I doubt it matters very much that Michigan’s embattled Republican governor, Rick Snyder, won’t be endorsing Donald Trump for president. Given Snyder’s performance on the Flint water issue, who would want his endorsement? Gov. Snyder says he’s going to stay focused on retaining a Republican majority in the state’s House of Representatives.
Yet, as Jenna Johnson of the Washington Post reported a week ago, Trump has identified Michigan as one of fifteen key states he plans to target as part of his strategy to win the Electoral College. It probably matters that the Mitten State’s GOP is in complete disarray.
When Morning Consult did a 50-state poll back in May, they found that only Sam Brownback of Kansas and Dan Malloy of Connecticut are more unpopular than Snyder in their homes states. Snyder is even narrowly more disliked than Chris Christie of New Jersey, which is saying something.
So, a key question for the presidential campaign is whether Snyder’s problems are going to infect the Republican brand in Michigan, and whether Trump is enough of an outsider that it won’t matter for him.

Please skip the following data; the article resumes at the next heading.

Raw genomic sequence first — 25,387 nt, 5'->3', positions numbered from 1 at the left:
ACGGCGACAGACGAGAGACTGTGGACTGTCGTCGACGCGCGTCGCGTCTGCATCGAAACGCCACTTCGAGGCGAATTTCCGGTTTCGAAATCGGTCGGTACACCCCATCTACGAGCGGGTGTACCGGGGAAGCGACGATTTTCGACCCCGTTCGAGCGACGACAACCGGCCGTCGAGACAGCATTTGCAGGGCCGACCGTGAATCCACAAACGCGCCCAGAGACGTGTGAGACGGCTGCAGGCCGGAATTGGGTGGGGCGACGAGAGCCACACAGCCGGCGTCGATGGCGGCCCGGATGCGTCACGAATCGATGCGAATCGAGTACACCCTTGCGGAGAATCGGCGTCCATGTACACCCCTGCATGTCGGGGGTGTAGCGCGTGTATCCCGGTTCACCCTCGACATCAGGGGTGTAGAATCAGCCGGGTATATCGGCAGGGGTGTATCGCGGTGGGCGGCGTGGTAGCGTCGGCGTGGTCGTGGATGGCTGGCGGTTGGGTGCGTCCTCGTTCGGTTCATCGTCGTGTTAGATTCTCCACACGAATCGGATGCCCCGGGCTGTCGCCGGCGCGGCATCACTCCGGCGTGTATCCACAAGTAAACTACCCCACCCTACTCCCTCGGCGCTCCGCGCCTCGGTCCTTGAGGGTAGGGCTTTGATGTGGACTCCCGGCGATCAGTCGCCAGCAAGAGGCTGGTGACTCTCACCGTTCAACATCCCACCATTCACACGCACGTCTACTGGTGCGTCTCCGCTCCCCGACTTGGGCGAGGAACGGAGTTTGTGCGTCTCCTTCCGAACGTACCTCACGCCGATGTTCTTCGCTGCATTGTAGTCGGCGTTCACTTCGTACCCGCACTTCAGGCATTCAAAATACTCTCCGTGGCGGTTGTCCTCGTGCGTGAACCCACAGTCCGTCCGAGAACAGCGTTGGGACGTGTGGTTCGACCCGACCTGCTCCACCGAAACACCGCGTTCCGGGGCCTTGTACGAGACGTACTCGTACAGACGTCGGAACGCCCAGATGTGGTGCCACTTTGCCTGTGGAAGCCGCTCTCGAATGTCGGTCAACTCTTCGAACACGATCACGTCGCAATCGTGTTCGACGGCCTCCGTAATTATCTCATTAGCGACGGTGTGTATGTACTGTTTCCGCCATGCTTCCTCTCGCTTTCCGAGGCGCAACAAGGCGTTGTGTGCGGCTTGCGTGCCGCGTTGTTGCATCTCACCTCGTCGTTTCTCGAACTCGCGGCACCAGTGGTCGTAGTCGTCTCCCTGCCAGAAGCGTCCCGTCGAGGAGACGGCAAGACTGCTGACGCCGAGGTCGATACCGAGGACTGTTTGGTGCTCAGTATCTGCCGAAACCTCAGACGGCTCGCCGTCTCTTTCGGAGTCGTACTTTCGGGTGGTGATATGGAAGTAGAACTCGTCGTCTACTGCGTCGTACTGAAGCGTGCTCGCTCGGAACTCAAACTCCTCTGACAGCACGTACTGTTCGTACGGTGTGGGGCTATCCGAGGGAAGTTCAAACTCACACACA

Ordinarily, the governor can and should be an asset for a candidate of the same party, but that requires some degree of coordination and effort. I don’t see that happening in Michigan, but it also seems like Trump doesn’t know how or simply doesn’t want to do this kind of coordination with any Republican governors.
If he succeeds, it won’t be because he synched up his campaign with the winning organizations of state governors. Maybe Florida will be a little more successful in that regard than Michigan, or certainly Ohio, where Gov. John Kasich remains hostile and estranged.
For a campaign that has a Midwest strategy, Trump’s weaknesses with the Republican Establishment in Michigan, Ohio, and (we need to add) Wisconsin, should be a glaring warning sign.